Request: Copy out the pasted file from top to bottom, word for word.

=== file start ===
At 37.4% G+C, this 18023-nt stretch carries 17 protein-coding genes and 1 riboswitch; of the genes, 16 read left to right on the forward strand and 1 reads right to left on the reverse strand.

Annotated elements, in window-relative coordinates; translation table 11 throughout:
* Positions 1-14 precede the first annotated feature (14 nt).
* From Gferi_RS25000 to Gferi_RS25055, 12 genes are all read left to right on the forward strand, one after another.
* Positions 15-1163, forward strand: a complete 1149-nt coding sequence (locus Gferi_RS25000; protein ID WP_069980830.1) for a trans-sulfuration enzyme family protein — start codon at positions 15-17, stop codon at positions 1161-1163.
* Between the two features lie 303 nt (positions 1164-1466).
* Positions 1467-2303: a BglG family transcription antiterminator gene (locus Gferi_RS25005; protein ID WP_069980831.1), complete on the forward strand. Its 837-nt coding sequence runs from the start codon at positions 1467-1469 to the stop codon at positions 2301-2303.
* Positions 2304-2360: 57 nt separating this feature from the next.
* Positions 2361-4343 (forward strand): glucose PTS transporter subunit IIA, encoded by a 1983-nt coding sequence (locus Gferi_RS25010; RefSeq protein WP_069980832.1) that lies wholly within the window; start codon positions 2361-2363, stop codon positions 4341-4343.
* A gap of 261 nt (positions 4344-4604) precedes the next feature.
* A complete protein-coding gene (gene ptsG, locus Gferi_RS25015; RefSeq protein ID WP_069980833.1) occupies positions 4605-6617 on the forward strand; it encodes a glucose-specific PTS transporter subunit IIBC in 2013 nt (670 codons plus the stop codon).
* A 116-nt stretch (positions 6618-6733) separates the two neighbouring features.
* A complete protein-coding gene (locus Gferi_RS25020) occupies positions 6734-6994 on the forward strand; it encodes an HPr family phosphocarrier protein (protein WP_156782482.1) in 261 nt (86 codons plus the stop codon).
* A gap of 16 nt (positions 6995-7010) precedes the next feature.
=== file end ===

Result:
At 37.4% G+C, this 18023-nt stretch carries 17 protein-coding genes and 1 riboswitch; of the genes, 16 read left to right on the forward strand and 1 reads right to left on the reverse strand.

Annotated elements, in window-relative coordinates; translation table 11 throughout:
* Positions 1-14 precede the first annotated feature (14 nt).
* From Gferi_RS25000 to Gferi_RS25055, 12 genes are all read left to right on the forward strand, one after another.
* Positions 15-1163, forward strand: a complete 1149-nt coding sequence (locus Gferi_RS25000; protein ID WP_069980830.1) for a trans-sulfuration enzyme family protein — start codon at positions 15-17, stop codon at positions 1161-1163.
* Between the two features lie 303 nt (positions 1164-1466).
* Positions 1467-2303: a BglG family transcription antiterminator gene (locus Gferi_RS25005; protein ID WP_069980831.1), complete on the forward strand. Its 837-nt coding sequence runs from the start codon at positions 1467-1469 to the stop codon at positions 2301-2303.
* Positions 2304-2360: 57 nt separating this feature from the next.
* Positions 2361-4343 (forward strand): glucose PTS transporter subunit IIA, encoded by a 1983-nt coding sequence (locus Gferi_RS25010; RefSeq protein WP_069980832.1) that lies wholly within the window; start codon positions 2361-2363, stop codon positions 4341-4343.
* A gap of 261 nt (positions 4344-4604) precedes the next feature.
* A complete protein-coding gene (gene ptsG, locus Gferi_RS25015; RefSeq protein ID WP_069980833.1) occupies positions 4605-6617 on the forward strand; it encodes a glucose-specific PTS transporter subunit IIBC in 2013 nt (670 codons plus the stop codon).
* A 116-nt stretch (positions 6618-6733) separates the two neighbouring features.
* A complete protein-coding gene (locus Gferi_RS25020) occupies positions 6734-6994 on the forward strand; it encodes an HPr family phosphocarrier protein (protein WP_156782482.1) in 261 nt (86 codons plus the stop codon).
* A gap of 16 nt (positions 6995-7010) precedes the next feature.